Morning Call: pick of the papers

The ten must-read comment pieces from this morning's papers.

1. What Titanium Ed Miliband and the Iron Lady have in common (Daily Telegraph)

With his love of bold ideas, the Labour leader is a pretender to the Thatcher legacy, writes Mary Riddell.

2. Cameron cannot revive Thatcherism (Financial Times)

The alliance of beliefs that formed an ideology no longer exists, says Richard Vinen.

3. After the bomb, mass hysteria is the Boston terrorist's greatest weapon (Guardian)

A Chinese proverb bids us ask what the enemy most wants us to do, writes Simon Jenkins. Boston's bomber craves publicity, reaction and retaliation.

4. How central banks beat deflation (Financial Times)

The success of inflation targeting gives policy makers room to risk expansionary measures, says Martin Wolf.

5. Today we bury the last prime minister of WWII (Times) (£)

Margaret Thatcher’s world view was formed by the fight against Hitler, writes Daniel Finkelstein. Now her generation has finally left the stage.

6. Boston bombings: resilience in the face of horror (Guardian)

Pressure for answers will inevitably grow, but what matters is due process, and answers that can stand up in court, says a Guardian editorial.

7. The 'socialist firebrand' Derek Hatton screwed Liverpool just as much as Margaret Thatcher did (Independent)

Thatcher may have neglected Liverpool in the first half of the 1980s, but Hatton and Militant’s grip on my city set progress back a generation, says Jane Merrick.

8. What Cameron must learn from the Lady (Daily Mail)

What Thatcher understood so well is that votes flow from doing what is right – not from merely trying to be popular, says a Daily Mail editorial.

9. It's time to bury not just Thatcher – but Thatcherism (Guardian)

She didn't save Britain or turn the economy round, says Seumas Milne. We need to break with her failed model to escape its baleful consequences.

10. Like the French, our ministers should declare their assets (Independent)

Where François Hollande has led, David Cameron should follow, says an Independent editorial.

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Why the Tories' falling poll lead is believable

Jeremy Corbyn has fought a good campaign, while Theresa May's has been a series of duff notes.

Taxi for Theresa May? The first poll since the Manchester bombing is out and it makes for grim reading in CCHQ.

The numbers that matter: the Conservatives are on 43%, Labour on 38%, the Liberal Democrats are on 10%, while Ukip are way down on 4%. On a uniform swing, far from strengthening her hand, the PM would be back in office with a majority of just two.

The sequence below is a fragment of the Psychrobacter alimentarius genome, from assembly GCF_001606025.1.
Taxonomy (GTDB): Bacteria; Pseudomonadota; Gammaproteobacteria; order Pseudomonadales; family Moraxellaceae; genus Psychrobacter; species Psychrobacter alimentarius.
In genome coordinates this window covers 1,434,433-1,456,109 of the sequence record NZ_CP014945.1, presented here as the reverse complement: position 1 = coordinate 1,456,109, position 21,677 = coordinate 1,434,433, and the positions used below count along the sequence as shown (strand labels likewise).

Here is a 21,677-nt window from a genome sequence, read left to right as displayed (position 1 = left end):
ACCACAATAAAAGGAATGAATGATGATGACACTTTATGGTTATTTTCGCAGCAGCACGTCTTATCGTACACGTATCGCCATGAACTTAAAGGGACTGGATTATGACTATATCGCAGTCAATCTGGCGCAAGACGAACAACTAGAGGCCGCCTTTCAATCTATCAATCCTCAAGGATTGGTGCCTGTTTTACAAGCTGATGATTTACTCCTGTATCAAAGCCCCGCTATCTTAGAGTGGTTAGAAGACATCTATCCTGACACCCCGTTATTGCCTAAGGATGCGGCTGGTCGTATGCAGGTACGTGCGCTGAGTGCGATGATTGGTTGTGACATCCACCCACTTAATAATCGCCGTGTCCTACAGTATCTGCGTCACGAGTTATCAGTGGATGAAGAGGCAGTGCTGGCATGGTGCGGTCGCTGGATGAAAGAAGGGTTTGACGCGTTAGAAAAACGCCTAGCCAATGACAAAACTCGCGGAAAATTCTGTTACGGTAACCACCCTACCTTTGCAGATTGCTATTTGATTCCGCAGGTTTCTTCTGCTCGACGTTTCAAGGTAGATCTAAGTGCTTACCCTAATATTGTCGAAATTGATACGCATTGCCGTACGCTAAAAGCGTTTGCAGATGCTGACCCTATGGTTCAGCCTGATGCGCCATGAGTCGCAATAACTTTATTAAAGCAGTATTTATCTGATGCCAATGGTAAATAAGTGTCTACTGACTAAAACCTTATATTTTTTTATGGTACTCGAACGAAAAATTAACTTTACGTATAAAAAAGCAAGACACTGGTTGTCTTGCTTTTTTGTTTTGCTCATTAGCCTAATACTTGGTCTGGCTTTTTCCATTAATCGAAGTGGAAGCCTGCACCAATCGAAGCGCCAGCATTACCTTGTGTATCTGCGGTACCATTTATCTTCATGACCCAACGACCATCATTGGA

Frankly a PM who has left so many big hitters in her own party out in the cold is not going to last very long if that result is borne out on 8 June. But is it right?

The usual caveats apply - it's just one poll, you'd expect Labour to underperform its poll rating at this point, a danger that is heightened because much of the party's surge is from previous non-voters who are now saying they will vote for Jeremy Corbyn. There's a but coming, and it's a big one: the numbers make a lot of sense.

Jeremy Corbyn has fought a good campaign and he's unveiled a series of crowd-pleasing policies. The photographs and clips of him on the campaign trail look good and the party's messaging has been well-honed for television and radio. And that's being seen in the Labour leader's popularity ratings, which have risen throughout the campaign.

Theresa May's campaign, however, has been a series of duff notes that could have been almost designed to scare off voters. There was the biggie that was the social care blunder, of course. But don't underestimate the impact that May's very public support for bringing back fox-hunting had on socially liberal Conservative considerers, or the impact that going soft on banning the sale of ivory has in a nation of animal-lovers. Her biography and style might make her more appealing to floating voters than David Cameron's did, but she has none of his instinctive sense of what it is that people dislike about the Tory party - and as a result much of her message has been a series of signals to floating voters that the Tory party isn't for them.

Add that to the fact that wages are falling - no governing party has ever increased its strength in the Commons in a year when that has been the case - and the deterioration of the public realm, and the question becomes: why wouldn't Labour be pulling into contention?

At the start of the campaign, the Conservatives thought that they had two insurance policies: the first was Jeremy Corbyn, and the second was May's purple firewall: the padding of her lead with voters who backed Ukip in 2015 but supported the Conservatives in the local elections. You wouldn't bet that the first of those policies hadn't been mis-sold at this point. Much now hinges on the viability of the second.

Stephen Bush is special correspondent at the New Statesman. His daily briefing, Morning Call, provides a quick and essential guide to British politics.

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